Prior to joining Sabers, Rasmus Asplund had a career as a motocross racer

BUFFALO — On his dirt bike, Rasmus Asplund said he almost felt like he was whisked away to a different world. The Sabers winger was hitting speeds of 60mph and soaring high in the air as he accelerated through the rough track.

Being a competitive motocross racer was fun.

“Maybe it’s a little dangerous, the speeds, the jumps,” Asplund told The Times Herald after Monday’s practice at KeyBank Center.

Long before Asplund, a tenacious presence on the ice, joined the Sabers, he raced dirt bikes in his native Sweden, becoming one of the best in the country in his age group.

Asplund, 24, said his father, Stefan, “a big motorcycle guy” who raced snowmobiles, introduced him to motorsports.

“I’m also a huge motor enthusiast,” he said. “But I think I got it from him.”

Until he was 14 or 15, Asplund said he split his time between hockey and motocross. He always finished his hockey season before he started running and vice versa.

“It’s just a cycle I had when I was growing up,” he said.

Summer was racing season, and Asplund said he and his father were going to load his two dirt bikes onto their Mercedes Sprinter which they converted into a sleeper and travel all over Sweden.

“We were home Monday, Tuesday, Wednesday, and then we were off for the race weekend, wherever the race was, Thursday through Sunday,” he said. “So those were pretty fun summers.”

Asplund compared the world of motocross in Sweden to “one big traveling family.”

“You meet a lot of new people, new friends and stuff,” he said. “So (at) the same time it’s also very competitive. So it’s a fun mix of people around you.

Asplund became one of the top young riders in the country, finishing between 10th and 15th at nationals for the 12-15 age group.

“So I guess I was pretty good,” he said.

But Asplund, one of hockey’s top prospects in his early teens, couldn’t devote himself entirely to motocross.

“The problem for me is that when I started playing hockey in August or September, all the other kids my age moved to Spain so they could run all year round,” he said. declared. “So I fell behind more and more over the years. I was obviously better at hockey, so it was quite natural to move into full-time hockey.

When Asplund joined the hockey organization Färjestad, he dropped out of the race. He said choosing hockey was an easy decision.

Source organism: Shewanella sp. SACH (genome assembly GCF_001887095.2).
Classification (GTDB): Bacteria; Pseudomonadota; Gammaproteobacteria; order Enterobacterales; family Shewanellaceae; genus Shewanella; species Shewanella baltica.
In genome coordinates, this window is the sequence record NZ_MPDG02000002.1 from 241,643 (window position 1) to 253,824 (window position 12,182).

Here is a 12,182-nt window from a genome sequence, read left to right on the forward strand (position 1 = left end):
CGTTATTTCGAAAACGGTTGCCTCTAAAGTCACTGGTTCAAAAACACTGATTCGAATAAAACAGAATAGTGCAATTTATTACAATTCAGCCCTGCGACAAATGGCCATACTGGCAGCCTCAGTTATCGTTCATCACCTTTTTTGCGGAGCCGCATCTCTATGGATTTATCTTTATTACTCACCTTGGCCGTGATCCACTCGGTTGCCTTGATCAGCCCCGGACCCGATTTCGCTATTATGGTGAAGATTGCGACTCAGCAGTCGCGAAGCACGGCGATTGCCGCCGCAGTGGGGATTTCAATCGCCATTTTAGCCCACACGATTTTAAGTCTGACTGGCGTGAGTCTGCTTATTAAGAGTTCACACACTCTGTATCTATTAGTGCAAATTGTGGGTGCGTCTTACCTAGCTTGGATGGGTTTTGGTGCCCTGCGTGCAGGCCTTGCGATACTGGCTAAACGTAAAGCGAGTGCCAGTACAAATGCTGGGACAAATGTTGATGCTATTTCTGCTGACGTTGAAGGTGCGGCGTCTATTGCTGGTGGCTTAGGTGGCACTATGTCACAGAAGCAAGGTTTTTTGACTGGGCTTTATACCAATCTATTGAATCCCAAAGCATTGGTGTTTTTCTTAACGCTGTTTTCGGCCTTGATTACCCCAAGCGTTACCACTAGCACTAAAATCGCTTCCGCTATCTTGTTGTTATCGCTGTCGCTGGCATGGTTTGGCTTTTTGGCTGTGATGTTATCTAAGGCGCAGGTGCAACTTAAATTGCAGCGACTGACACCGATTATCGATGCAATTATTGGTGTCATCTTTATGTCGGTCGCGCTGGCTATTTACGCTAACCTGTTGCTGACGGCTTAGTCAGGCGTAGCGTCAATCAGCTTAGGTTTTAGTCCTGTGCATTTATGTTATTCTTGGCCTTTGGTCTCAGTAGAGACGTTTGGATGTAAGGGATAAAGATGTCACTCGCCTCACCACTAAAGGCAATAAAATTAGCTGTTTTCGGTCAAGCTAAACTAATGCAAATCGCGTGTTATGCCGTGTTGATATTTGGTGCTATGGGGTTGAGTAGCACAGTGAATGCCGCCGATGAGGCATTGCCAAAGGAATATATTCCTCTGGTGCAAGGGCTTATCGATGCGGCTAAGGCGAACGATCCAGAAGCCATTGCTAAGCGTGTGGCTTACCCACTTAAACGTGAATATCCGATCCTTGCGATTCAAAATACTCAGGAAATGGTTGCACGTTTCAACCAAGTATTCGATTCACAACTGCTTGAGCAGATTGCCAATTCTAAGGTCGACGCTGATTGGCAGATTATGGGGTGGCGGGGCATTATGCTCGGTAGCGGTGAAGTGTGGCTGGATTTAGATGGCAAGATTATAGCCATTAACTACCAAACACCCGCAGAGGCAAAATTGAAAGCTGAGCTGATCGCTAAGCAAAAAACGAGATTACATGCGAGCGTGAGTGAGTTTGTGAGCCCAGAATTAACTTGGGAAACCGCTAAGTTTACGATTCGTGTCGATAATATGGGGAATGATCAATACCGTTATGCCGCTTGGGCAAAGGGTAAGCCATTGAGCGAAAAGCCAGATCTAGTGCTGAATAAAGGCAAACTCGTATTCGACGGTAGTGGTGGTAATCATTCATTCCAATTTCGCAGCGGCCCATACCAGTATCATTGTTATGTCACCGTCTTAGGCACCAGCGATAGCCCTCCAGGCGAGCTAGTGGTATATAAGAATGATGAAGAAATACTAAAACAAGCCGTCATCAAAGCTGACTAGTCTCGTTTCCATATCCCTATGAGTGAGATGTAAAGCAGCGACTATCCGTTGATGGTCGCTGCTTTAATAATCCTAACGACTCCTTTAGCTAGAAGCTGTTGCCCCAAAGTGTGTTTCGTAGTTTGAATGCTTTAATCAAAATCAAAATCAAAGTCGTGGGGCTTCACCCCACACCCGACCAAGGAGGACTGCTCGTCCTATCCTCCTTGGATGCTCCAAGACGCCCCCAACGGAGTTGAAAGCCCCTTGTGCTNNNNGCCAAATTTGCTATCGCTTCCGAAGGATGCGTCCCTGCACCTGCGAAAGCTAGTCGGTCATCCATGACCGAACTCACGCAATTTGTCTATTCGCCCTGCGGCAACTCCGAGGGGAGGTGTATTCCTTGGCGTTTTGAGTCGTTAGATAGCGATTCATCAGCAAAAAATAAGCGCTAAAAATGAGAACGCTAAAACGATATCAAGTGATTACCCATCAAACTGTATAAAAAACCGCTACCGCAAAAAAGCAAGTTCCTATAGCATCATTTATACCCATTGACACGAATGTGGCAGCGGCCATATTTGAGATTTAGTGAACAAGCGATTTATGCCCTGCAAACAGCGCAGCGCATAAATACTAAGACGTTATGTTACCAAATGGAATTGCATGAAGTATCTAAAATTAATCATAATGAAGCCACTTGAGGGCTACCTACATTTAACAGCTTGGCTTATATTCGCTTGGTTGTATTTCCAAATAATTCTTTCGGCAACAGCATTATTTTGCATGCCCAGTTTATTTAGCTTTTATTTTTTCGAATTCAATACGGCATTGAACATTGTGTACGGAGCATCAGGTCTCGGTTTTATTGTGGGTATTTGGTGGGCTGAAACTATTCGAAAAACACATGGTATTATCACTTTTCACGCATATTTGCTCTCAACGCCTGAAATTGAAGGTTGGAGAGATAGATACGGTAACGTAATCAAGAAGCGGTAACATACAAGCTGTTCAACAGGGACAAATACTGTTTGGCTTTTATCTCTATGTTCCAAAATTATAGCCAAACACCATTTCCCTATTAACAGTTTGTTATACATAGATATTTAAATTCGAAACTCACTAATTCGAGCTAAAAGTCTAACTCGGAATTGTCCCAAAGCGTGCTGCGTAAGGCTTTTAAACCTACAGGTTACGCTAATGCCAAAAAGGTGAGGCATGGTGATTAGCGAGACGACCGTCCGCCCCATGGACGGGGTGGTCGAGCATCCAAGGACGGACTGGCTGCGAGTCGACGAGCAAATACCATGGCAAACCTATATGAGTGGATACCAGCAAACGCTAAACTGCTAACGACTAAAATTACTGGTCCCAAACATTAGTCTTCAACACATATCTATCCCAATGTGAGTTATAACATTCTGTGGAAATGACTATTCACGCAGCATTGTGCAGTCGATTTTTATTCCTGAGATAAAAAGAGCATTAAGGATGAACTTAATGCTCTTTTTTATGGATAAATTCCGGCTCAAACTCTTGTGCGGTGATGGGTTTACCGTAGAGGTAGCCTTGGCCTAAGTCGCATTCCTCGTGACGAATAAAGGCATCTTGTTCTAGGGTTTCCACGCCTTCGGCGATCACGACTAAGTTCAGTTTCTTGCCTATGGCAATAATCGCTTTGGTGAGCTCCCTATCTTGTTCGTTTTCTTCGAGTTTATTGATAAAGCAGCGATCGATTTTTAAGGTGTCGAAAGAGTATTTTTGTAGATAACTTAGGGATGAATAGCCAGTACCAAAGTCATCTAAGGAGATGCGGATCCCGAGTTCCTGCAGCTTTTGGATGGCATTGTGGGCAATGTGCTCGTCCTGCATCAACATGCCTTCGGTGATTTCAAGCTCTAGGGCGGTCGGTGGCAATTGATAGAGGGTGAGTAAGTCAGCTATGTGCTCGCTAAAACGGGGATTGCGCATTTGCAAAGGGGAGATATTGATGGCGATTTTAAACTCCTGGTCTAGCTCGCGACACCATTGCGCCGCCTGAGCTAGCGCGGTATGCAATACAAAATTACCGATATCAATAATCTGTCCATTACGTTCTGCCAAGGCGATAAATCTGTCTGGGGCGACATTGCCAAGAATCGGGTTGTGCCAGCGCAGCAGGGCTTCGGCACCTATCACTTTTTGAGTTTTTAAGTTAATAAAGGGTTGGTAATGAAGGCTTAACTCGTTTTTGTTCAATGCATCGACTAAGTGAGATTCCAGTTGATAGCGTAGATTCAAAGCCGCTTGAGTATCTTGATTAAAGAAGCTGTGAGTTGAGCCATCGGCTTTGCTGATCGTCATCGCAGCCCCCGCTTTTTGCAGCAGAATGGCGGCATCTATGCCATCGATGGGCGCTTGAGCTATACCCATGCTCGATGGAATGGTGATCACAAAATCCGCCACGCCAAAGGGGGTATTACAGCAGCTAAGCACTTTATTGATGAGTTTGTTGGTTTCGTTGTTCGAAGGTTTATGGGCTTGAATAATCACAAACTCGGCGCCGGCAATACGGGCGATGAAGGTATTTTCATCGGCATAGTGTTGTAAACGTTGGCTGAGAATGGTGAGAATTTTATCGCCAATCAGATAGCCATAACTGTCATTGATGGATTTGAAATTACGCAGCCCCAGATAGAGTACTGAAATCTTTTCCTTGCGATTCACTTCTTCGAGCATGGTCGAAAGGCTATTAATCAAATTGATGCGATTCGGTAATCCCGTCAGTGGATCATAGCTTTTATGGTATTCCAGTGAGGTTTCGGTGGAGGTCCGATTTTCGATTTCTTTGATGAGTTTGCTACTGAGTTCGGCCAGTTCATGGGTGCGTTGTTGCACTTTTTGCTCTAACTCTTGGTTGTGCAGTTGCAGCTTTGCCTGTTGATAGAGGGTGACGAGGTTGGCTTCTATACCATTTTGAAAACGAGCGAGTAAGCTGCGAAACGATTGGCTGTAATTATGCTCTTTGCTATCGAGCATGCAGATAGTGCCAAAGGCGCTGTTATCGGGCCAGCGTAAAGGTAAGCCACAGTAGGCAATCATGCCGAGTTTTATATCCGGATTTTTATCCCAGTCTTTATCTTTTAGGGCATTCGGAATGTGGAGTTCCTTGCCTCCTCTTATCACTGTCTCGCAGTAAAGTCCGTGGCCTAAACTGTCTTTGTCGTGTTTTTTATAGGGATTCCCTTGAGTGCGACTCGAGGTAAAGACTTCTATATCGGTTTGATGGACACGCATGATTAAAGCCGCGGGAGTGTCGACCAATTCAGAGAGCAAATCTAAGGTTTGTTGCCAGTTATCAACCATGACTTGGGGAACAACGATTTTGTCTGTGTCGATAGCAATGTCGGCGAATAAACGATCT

“I was one of the best guys in the country in hockey and all that, so it was only natural to choose hockey,” he said.

Still, Asplund said he misses the motocross life.

“Just the lifestyle, the way everything happened in this world was a lot of fun and I enjoyed it a lot,” he said.

Asplund, of course, believes running has helped his hockey career. Riding left him alone on a stage, and if something went wrong, he couldn’t hide.

“Just in an individual sport like that, you can’t really hide behind anybody else or anything, it’s just you,” he said of the race. . “If you don’t perform or if (you don’t feel) good, it’s up to you. … So I think that’s a huge part that helped me a lot.

“Obviously, competition and all that, it’s only natural for me to compete, and it was the same in motocross.”

These days, Asplund can’t even ride for fun anymore. He got rid of his bikes years ago. But the runner still resides within him.

He said he was watching the AMA Supercross series in the United States. He also likes to use his knowledge of engines.

“I know a lot about engines, if something breaks down it doesn’t matter it’s a car or something, I usually have a pretty good idea what’s wrong,” he said. declared. “So that’s pretty cool. It’s a good thing to have in my backpack, I guess.

Late in Saturday afternoon’s 5-3 win, Sabers coach Don Granato handed rookie defenseman Owen Power what he called “responsibility” on the power play.

The Sabers, having opened a two-goal lead over the New York Islanders, were in no rush to score. So Granato felt it was a good time to let the 19-year-old Power experience his first extended power-play action in his sixth NHL game.

“It was a different situation late,” Granato said after the game. “We didn’t need to score. I called our guys up and said, ‘Hey, we can score and we probably have a better chance to score, but we’ll tactically do it this way, quickly.’

“And they executed, you saw us generate chances that we could have scored, probably better appearances than in previous power plays by being a little bit more patient, and Owen was a big part of that. We knew that he could handle that goal we set, he did a good job with it.

The Sabres, who play their last road game this season Thursday against the Boston Bruins, had a day off Tuesday.

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